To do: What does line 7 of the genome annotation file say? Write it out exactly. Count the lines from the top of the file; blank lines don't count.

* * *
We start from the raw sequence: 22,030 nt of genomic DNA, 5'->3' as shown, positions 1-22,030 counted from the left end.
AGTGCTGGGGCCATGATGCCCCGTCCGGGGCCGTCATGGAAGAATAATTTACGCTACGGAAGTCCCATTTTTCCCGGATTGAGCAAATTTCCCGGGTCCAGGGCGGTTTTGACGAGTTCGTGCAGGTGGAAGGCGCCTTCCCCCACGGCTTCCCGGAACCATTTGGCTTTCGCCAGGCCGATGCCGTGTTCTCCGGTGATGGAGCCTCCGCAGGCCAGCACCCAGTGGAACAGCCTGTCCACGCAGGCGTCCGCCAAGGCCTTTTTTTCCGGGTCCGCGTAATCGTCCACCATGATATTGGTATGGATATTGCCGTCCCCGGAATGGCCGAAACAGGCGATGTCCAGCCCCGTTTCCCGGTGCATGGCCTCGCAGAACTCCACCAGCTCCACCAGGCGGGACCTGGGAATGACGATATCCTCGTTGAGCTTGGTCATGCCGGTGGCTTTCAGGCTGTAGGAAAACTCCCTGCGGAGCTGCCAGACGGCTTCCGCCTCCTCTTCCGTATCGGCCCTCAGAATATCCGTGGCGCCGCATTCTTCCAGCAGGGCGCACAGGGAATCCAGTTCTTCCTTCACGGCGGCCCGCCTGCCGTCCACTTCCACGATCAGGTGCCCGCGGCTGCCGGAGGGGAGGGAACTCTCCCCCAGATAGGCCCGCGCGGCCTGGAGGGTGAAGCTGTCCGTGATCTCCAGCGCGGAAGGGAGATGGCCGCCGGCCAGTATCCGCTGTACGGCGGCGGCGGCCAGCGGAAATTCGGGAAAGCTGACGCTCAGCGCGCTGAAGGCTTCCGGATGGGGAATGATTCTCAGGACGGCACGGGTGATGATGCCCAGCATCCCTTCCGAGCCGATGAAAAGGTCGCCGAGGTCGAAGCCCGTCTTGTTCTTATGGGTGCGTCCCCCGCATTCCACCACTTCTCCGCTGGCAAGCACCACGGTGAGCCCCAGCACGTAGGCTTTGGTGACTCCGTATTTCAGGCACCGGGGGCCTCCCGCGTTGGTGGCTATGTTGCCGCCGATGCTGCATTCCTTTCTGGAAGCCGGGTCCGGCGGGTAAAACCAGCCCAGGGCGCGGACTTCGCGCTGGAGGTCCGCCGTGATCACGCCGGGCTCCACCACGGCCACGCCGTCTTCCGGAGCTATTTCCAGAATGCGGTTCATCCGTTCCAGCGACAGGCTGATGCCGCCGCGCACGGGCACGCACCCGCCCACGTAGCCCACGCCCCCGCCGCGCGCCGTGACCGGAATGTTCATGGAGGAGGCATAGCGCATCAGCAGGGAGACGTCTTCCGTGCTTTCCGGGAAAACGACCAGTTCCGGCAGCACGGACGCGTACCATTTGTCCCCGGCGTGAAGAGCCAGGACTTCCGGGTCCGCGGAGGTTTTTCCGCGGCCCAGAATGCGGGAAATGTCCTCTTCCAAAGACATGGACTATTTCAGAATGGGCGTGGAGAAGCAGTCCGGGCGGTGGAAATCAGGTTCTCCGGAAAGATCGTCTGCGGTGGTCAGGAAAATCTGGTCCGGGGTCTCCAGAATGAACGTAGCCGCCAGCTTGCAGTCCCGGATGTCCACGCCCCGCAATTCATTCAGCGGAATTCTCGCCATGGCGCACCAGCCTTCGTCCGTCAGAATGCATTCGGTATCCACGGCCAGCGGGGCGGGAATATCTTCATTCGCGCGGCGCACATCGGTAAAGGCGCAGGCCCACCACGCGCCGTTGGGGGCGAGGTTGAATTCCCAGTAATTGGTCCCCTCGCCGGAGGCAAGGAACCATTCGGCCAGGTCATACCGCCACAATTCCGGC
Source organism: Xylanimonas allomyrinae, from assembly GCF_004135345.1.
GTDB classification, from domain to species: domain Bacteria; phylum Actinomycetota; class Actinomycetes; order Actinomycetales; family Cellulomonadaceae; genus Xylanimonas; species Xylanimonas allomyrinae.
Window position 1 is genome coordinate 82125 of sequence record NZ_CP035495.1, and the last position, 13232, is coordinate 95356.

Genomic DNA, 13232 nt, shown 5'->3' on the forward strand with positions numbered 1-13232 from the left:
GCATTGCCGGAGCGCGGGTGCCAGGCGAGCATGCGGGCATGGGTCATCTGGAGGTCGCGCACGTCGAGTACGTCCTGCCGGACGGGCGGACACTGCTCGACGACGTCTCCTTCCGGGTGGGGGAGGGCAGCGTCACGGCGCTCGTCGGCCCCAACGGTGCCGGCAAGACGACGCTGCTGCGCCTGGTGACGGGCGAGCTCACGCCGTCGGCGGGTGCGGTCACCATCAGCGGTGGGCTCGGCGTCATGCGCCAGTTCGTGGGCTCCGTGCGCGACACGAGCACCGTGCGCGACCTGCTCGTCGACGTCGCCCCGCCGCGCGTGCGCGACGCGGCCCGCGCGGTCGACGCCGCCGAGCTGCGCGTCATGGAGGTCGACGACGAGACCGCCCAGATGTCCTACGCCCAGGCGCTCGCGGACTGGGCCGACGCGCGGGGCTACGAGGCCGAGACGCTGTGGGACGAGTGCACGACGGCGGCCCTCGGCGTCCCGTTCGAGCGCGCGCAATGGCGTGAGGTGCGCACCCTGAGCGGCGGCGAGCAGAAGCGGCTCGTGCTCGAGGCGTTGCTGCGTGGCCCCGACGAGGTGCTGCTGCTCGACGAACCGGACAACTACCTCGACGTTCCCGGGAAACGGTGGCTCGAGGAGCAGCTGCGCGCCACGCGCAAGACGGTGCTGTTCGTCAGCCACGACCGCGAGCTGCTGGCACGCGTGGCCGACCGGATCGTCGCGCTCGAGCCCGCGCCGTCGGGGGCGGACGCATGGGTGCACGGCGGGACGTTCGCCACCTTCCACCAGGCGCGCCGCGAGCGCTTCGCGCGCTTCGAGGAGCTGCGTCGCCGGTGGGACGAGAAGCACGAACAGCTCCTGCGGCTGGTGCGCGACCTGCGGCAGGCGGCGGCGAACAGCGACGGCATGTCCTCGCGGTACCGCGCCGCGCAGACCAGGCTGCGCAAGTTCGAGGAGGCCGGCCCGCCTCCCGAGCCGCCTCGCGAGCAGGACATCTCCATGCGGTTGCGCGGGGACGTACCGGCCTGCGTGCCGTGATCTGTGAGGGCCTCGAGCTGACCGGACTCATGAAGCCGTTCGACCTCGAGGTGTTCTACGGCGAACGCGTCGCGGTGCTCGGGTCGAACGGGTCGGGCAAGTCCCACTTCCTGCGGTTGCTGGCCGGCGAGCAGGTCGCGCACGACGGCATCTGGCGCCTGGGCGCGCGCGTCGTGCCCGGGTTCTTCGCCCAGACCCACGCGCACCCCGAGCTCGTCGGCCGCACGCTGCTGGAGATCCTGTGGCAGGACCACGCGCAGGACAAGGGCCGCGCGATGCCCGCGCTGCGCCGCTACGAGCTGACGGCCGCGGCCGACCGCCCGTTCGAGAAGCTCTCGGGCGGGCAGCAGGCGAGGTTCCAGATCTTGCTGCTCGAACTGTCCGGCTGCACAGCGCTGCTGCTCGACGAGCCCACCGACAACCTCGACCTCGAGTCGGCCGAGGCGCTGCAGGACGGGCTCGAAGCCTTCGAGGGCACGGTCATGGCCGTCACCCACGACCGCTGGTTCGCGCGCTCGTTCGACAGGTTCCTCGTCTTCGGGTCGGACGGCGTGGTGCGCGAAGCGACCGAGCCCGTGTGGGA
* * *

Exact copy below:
GCATTGCCGGAGCGCGGGTGCCAGGCGAGCATGCGGGCATGGGTCATCTGGAGGTCGCGCACGTCGAGTACGTCCTGCCGGACGGGCGGACACTGCTCGACGACGTCTCCTTCCGGGTGGGGGAGGGCAGCGTCACGGCGCTCGTCGGCCCCAACGGTGCCGGCAAGACGACGCTGCTGCGCCTGGTGACGGGCGAGCTCACGCCGTCGGCGGGTGCGGTCACCATCAGCGGTGGGCTCGGCGTCATGCGCCAGTTCGTGGGCTCCGTGCGCGACACGAGCACCGTGCGCGACCTGCTCGTCGACGTCGCCCCGCCGCGCGTGCGCGACGCGGCCCGCGCGGTCGACGCCGCCGAGCTGCGCGTCATGGAGGTCGACGACGAGACCGCCCAGATGTCCTACGCCCAGGCGCTCGCGGACTGGGCCGACGCGCGGGGCTACGAGGCCGAGACGCTGTGGGACGAGTGCACGACGGCGGCCCTCGGCGTCCCGTTCGAGCGCGCGCAATGGCGTGAGGTGCGCACCCTGAGCGGCGGCGAGCAGAAGCGGCTCGTGCTCGAGGCGTTGCTGCGTGGCCCCGACGAGGTGCTGCTGCTCGACGAACCGGACAACTACCTCGACGTTCCCGGGAAACGGTGGCTCGAGGAGCAGCTGCGCGCCACGCGCAAGACGGTGCTGTTCGTCAGCCACGACCGCGAGCTGCTGGCACGCGTGGCCGACCGGATCGTCGCGCTCGAGCCCGCGCCGTCGGGGGCGGACGCATGGGTGCACGGCGGGACGTTCGCCACCTTCCACCAGGCGCGCCGCGAGCGCTTCGCGCGCTTCGAGGAGCTGCGTCGCCGGTGGGACGAGAAGCACGAACAGCTCCTGCGGCTGGTGCGCGACCTGCGGCAGGCGGCGGCGAACAGCGACGGCATGTCCTCGCGGTACCGCGCCGCGCAGACCAGGCTGCGCAAGTTCGAGGAGGCCGGCCCGCCTCCCGAGCCGCCTCGCGAGCAGGACATCTCCATGCGGTTGCGCGGGGACGTACCGGCCTGCGTGCCGTGATCTGTGAGGGCCTCGAGCTGACCGGACTCATGAAGCCGTTCGACCTCGAGGTGTTCTACGGCGAACGCGTCGCGGTGCTCGGGTCGAACGGGTCGGGCAAGTCCCACTTCCTGCGGTTGCTGGCCGGCGAGCAGGTCGCGCACGACGGCATCTGGCGCCTGGGCGCGCGCGTCGTGCCCGGGTTCTTCGCCCAGACCCACGCGCACCCCGAGCTCGTCGGCCGCACGCTGCTGGAGATCCTGTGGCAGGACCACGCGCAGGACAAGGGCCGCGCGATGCCCGCGCTGCGCCGCTACGAGCTGACGGCCGCGGCCGACCGCCCGTTCGAGAAGCTCTCGGGCGGGCAGCAGGCGAGGTTCCAGATCTTGCTGCTCGAACTGTCCGGCTGCACAGCGCTGCTGCTCGACGAGCCCACCGACAACCTCGACCTCGAGTCGGCCGAGGCGCTGCAGGACGGGCTCGAAGCCTTCGAGGGCACGGTCATGGCCGTCACCCACGACCGCTGGTTCGCGCGCTCGTTCGACAGGTTCCTCGTCTTCGGGTCGGACGGCGTGGTGCGCGAAGCGACCGAGCCCGTGTGGGA